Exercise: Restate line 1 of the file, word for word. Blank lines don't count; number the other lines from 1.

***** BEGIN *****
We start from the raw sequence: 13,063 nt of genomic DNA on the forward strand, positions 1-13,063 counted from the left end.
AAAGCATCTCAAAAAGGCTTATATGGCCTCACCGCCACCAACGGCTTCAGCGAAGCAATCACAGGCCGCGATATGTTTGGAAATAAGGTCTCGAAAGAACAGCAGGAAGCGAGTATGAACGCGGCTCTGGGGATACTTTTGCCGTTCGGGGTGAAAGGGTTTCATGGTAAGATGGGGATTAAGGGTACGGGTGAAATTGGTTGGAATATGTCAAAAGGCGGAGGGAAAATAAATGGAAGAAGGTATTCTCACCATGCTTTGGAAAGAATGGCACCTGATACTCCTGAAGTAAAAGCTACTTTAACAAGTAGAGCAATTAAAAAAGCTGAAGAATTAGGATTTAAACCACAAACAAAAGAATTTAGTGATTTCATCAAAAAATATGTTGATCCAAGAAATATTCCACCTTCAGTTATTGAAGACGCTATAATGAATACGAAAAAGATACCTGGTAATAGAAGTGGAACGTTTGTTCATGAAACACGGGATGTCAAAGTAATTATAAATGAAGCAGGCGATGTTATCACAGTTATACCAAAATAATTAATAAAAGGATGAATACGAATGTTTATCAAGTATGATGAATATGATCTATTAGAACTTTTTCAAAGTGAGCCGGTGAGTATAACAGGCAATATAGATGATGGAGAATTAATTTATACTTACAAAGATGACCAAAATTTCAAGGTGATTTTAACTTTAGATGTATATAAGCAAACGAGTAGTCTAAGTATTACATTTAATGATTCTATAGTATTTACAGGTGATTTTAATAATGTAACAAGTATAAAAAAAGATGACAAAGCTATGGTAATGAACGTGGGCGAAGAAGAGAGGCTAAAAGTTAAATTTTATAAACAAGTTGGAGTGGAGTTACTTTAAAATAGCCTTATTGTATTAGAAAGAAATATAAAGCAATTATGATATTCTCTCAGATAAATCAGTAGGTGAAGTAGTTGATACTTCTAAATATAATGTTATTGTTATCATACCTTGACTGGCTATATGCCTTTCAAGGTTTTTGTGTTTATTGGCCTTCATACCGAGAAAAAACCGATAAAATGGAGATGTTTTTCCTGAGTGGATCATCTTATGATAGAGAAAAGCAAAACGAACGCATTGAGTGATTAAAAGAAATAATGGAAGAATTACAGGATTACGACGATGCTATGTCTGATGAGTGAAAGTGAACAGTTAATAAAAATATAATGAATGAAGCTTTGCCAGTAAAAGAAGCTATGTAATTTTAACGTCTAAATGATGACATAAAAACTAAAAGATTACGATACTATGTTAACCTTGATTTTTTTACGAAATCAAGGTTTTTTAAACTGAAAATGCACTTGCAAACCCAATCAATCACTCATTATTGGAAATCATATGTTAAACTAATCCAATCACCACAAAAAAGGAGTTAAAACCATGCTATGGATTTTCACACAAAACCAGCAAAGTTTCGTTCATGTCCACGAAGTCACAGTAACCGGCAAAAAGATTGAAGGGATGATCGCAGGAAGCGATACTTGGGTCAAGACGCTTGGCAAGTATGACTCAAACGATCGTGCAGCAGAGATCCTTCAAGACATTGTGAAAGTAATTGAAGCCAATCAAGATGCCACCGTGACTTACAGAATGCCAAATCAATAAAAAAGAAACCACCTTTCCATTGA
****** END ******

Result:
We start from the raw sequence: 13,063 nt of genomic DNA on the forward strand, positions 1-13,063 counted from the left end.